Author(s): Ortiz LA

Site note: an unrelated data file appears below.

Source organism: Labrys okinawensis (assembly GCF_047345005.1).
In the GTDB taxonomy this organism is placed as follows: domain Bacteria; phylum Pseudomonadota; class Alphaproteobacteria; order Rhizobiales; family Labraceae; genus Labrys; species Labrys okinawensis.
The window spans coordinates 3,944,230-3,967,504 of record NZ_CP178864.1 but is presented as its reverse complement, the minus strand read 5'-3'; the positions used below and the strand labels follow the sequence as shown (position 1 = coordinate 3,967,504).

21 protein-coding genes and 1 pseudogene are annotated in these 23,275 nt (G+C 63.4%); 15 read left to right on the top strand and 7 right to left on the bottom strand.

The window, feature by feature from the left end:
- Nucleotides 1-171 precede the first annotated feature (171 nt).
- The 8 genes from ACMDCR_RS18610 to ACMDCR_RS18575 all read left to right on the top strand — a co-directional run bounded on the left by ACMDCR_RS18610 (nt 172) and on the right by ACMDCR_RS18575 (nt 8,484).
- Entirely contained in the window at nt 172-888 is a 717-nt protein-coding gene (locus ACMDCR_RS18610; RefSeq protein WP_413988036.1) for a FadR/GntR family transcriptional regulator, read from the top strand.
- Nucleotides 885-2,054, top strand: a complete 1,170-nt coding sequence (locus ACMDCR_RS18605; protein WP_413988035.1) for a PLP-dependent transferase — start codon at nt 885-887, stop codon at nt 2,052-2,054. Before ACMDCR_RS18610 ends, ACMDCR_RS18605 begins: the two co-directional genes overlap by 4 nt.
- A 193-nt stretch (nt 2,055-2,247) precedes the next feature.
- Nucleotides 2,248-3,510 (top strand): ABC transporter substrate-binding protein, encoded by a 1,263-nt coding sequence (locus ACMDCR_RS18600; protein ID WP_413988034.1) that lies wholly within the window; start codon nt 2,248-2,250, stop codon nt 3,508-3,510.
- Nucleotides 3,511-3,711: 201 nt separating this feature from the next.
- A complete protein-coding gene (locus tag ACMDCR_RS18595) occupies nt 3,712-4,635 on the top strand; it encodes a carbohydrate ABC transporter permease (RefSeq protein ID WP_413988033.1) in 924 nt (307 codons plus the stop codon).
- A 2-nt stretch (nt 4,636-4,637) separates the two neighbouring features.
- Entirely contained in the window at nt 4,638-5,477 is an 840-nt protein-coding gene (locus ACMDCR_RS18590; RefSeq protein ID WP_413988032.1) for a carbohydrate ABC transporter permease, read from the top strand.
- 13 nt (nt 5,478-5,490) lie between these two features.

Dexamethasone is frequently administered to the developing fetus to accelerate pulmonary development. The purpose of the present study was to determine if prenatal dexamethasone programmed a progressive increase in blood pressure and renal injury in rats. Pregnant rats were given either vehicle or 2 daily intraperitoneal injections of dexamethasone (0.2 mg/kg body weight) on gestational days 11 and 12, 13 and 14, 15 and 16, 17 and 18, or 19 and 20. Offspring of rats administered dexamethasone on days 15 and 16 gestation had a 20% reduction in glomerular number compared with control at 6 to 9 months of age (22 527+/-509 versus 28 050+/-561, P<0.05), which was comparable to the percent reduction in glomeruli measured at 3 weeks of age. Six- to 9-month old rats receiving prenatal dexamethasone on days 17 and 18 of gestation had a 17% reduction in glomeruli (23 380+/-587) compared with control rats (P<0.05). Male rats that received prenatal dexamethasone on days 15 and 16, 17 and 18, and 13 and 14 of gestation had elevated blood pressures at 6 months of age; the latter group did not have a reduction in glomerular number. Adult rats given dexamethasone on days 15 and 16 of gestation had more glomeruli with glomerulosclerosis than control rats. This study shows that prenatal dexamethasone in rats results in a reduction in glomerular number, glomerulosclerosis, and hypertension when administered at specific points during gestation. Hypertension was observed in animals that had a reduction in glomeruli as well as in a group that did not have a reduction in glomerular number, suggesting that a reduction in glomerular number is not the sole cause for the development of hypertension.